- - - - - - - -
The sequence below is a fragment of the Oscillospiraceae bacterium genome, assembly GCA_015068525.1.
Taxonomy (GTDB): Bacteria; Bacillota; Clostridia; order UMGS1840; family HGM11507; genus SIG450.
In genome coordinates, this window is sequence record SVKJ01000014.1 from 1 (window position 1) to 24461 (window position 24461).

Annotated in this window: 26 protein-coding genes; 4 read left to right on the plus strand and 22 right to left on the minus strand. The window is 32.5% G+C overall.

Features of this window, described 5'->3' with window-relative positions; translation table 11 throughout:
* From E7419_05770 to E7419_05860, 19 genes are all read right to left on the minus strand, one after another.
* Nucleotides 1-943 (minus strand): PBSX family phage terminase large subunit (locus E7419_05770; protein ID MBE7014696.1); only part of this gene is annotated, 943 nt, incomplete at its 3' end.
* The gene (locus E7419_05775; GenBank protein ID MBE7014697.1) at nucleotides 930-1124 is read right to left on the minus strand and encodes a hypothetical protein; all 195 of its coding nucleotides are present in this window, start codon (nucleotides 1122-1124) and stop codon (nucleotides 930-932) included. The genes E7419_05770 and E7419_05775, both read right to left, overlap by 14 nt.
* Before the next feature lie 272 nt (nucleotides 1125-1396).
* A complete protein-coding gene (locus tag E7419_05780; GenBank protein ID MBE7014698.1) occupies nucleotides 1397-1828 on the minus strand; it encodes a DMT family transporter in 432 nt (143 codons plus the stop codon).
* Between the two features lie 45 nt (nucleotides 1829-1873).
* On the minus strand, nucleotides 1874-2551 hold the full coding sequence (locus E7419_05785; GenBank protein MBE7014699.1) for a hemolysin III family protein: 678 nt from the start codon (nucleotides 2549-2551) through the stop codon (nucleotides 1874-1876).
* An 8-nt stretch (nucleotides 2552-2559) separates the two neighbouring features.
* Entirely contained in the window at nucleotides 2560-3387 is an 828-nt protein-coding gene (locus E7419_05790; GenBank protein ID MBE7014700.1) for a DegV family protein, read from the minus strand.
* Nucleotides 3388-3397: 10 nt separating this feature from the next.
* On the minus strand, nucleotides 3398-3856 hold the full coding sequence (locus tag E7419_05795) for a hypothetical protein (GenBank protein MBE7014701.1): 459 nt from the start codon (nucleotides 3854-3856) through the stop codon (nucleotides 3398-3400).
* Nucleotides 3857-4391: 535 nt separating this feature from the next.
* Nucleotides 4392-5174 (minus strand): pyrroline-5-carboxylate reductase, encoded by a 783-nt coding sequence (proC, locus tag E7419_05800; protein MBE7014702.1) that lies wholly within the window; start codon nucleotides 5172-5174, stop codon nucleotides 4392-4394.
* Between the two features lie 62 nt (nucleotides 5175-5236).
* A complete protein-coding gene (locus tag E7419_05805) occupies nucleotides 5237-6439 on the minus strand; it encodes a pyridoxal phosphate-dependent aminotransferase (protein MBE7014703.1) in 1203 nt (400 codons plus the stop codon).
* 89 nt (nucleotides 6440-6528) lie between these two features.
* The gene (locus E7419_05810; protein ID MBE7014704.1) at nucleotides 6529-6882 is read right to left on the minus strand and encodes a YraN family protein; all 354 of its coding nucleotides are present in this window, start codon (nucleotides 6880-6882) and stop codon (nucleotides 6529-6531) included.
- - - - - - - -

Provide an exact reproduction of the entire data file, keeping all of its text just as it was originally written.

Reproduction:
The sequence below is a fragment of the Oscillospiraceae bacterium genome, assembly GCA_015068525.1.
Taxonomy (GTDB): Bacteria; Bacillota; Clostridia; order UMGS1840; family HGM11507; genus SIG450.
In genome coordinates, this window is sequence record SVKJ01000014.1 from 1 (window position 1) to 24461 (window position 24461).

Annotated in this window: 26 protein-coding genes; 4 read left to right on the plus strand and 22 right to left on the minus strand. The window is 32.5% G+C overall.

Features of this window, described 5'->3' with window-relative positions; translation table 11 throughout:
* From E7419_05770 to E7419_05860, 19 genes are all read right to left on the minus strand, one after another.
* Nucleotides 1-943 (minus strand): PBSX family phage terminase large subunit (locus E7419_05770; protein ID MBE7014696.1); only part of this gene is annotated, 943 nt, incomplete at its 3' end.
* The gene (locus E7419_05775; GenBank protein ID MBE7014697.1) at nucleotides 930-1124 is read right to left on the minus strand and encodes a hypothetical protein; all 195 of its coding nucleotides are present in this window, start codon (nucleotides 1122-1124) and stop codon (nucleotides 930-932) included. The genes E7419_05770 and E7419_05775, both read right to left, overlap by 14 nt.
* Before the next feature lie 272 nt (nucleotides 1125-1396).
* A complete protein-coding gene (locus tag E7419_05780; GenBank protein ID MBE7014698.1) occupies nucleotides 1397-1828 on the minus strand; it encodes a DMT family transporter in 432 nt (143 codons plus the stop codon).
* Between the two features lie 45 nt (nucleotides 1829-1873).
* On the minus strand, nucleotides 1874-2551 hold the full coding sequence (locus E7419_05785; GenBank protein MBE7014699.1) for a hemolysin III family protein: 678 nt from the start codon (nucleotides 2549-2551) through the stop codon (nucleotides 1874-1876).
* An 8-nt stretch (nucleotides 2552-2559) separates the two neighbouring features.
* Entirely contained in the window at nucleotides 2560-3387 is an 828-nt protein-coding gene (locus E7419_05790; GenBank protein ID MBE7014700.1) for a DegV family protein, read from the minus strand.
* Nucleotides 3388-3397: 10 nt separating this feature from the next.
* On the minus strand, nucleotides 3398-3856 hold the full coding sequence (locus tag E7419_05795) for a hypothetical protein (GenBank protein MBE7014701.1): 459 nt from the start codon (nucleotides 3854-3856) through the stop codon (nucleotides 3398-3400).
* Nucleotides 3857-4391: 535 nt separating this feature from the next.
* Nucleotides 4392-5174 (minus strand): pyrroline-5-carboxylate reductase, encoded by a 783-nt coding sequence (proC, locus tag E7419_05800; protein MBE7014702.1) that lies wholly within the window; start codon nucleotides 5172-5174, stop codon nucleotides 4392-4394.
* Between the two features lie 62 nt (nucleotides 5175-5236).
* A complete protein-coding gene (locus tag E7419_05805) occupies nucleotides 5237-6439 on the minus strand; it encodes a pyridoxal phosphate-dependent aminotransferase (protein MBE7014703.1) in 1203 nt (400 codons plus the stop codon).
* 89 nt (nucleotides 6440-6528) lie between these two features.
* The gene (locus E7419_05810; protein ID MBE7014704.1) at nucleotides 6529-6882 is read right to left on the minus strand and encodes a YraN family protein; all 354 of its coding nucleotides are present in this window, start codon (nucleotides 6880-6882) and stop codon (nucleotides 6529-6531) included.